It’s easy to identify the leaders of an organization, right? Aren’t they the ones with titles that include terms like “senior” or “vice president”? Do they have employees who report to them on a regular basis? While these conventional definitions might seem correct, Mary Beth McEuen, founder of Innergy, told an audience of more than 700 meeting professionals and suppliers at PCMA Education Conference in St. Louis that leadership involves more than a title.
“There’s a big difference between being in management and being a leader,” McEuen said in in the opening general session on Monday, June 27. “Anyone can be a leader. It’s not about position. It’s not about hierarchy.”
So what separates leaders from followers? McEuen reminded the audience that leadership is about understanding people. It’s about knowing what makes their brains tick and what inspires them. Contrary to another common belief, the source of that inspiration isn’t simply money or material goods. Instead, McEuen highlighted that individuals who driven by a greater purpose to make a real impact are more satisfied and more likely to be able to bring out the best in the people around them. “Great leaders and designers are self-aware, socially-aware, purpose maximizers and ambitious,” McEuen said.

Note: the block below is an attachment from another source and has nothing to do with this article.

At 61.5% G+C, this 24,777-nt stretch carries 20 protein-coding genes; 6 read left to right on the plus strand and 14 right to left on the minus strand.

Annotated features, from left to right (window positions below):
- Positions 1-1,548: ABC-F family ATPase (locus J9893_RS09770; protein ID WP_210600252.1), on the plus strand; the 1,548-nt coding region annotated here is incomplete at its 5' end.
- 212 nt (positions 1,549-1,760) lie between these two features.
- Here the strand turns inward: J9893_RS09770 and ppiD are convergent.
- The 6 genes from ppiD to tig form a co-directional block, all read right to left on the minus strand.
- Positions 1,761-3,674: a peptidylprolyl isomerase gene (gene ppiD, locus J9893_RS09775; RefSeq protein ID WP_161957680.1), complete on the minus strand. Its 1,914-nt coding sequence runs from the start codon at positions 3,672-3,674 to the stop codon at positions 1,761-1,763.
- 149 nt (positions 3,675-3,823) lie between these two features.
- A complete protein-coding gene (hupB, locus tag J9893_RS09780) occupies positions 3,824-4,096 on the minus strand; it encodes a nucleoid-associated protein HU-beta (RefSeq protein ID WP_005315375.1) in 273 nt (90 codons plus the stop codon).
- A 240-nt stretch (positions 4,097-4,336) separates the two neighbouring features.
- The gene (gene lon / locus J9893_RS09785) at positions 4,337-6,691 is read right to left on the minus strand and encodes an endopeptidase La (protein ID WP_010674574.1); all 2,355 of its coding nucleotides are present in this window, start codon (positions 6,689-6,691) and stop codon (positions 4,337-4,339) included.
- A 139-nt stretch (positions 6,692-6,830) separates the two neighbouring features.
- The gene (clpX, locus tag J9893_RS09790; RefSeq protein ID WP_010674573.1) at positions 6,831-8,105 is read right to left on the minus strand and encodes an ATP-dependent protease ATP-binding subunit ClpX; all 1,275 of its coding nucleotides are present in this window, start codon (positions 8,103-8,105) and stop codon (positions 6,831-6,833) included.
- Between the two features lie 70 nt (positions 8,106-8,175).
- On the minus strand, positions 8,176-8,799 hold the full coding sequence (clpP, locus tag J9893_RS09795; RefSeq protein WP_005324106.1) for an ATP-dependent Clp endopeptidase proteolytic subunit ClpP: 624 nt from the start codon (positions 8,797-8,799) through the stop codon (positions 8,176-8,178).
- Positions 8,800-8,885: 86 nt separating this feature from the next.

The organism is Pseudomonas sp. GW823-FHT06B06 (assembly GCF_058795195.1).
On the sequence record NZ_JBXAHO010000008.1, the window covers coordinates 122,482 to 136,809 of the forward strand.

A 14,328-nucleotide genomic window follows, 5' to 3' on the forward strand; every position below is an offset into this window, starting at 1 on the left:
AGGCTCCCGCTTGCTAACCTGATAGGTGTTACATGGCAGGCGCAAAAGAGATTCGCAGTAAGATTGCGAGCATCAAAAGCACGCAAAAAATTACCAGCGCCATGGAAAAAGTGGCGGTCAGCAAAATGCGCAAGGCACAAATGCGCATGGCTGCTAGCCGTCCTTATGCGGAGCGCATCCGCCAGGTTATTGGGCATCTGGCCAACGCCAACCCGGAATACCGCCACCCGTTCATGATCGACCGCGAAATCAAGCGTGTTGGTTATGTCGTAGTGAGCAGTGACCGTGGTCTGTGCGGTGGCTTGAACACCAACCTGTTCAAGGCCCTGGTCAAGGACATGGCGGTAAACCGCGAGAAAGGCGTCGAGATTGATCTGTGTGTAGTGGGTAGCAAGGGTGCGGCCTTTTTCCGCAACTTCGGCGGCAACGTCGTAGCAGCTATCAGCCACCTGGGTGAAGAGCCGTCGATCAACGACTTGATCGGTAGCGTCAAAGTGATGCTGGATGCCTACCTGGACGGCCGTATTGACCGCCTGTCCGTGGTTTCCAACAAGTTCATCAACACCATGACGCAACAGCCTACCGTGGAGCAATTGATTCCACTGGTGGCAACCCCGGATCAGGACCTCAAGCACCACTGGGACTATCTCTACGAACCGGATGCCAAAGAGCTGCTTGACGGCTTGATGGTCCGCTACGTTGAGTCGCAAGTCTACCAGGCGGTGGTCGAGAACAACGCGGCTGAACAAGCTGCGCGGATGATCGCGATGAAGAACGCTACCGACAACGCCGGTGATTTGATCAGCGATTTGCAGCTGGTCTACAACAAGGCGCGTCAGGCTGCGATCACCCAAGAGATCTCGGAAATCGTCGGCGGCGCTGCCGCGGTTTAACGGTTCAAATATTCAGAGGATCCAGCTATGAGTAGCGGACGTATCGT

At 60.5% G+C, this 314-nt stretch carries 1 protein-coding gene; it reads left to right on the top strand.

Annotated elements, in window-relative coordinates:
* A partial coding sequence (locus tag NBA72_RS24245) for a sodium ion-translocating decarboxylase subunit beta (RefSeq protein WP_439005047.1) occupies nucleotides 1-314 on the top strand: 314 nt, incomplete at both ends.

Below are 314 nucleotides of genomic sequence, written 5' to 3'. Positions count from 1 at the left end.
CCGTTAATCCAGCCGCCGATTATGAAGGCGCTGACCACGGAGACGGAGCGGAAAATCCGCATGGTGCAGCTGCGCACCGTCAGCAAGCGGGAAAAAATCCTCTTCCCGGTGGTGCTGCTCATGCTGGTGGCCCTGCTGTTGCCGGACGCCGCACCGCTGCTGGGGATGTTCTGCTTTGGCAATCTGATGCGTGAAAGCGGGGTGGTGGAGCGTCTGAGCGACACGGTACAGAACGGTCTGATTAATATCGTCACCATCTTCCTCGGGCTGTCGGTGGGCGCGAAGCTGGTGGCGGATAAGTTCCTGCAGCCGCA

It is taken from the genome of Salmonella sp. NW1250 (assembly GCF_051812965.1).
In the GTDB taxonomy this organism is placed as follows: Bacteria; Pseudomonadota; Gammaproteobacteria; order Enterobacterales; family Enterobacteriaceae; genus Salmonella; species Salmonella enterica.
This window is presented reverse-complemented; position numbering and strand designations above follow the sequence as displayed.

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Your business card might say you’re a director, a manager, a planner, a VP or any other range of titles. Regardless of how it reads, you can be a positive influence for your organization and the people who work with you each day. Being a leader doesn’t even require advice from top-tier experts or lessons in an organizational leadership program, either. In fact, you can simply follow some words of wisdom that McEuen shared from a 13-year-old camper she once taught. “Leadership is about making a difference in others’ lives,” his advice stated. “Leadership is not about control. It is helping people be fully themselves.”
Looking for other insights on leadership and disruptive thinking? Check out our Q&A with McEuen: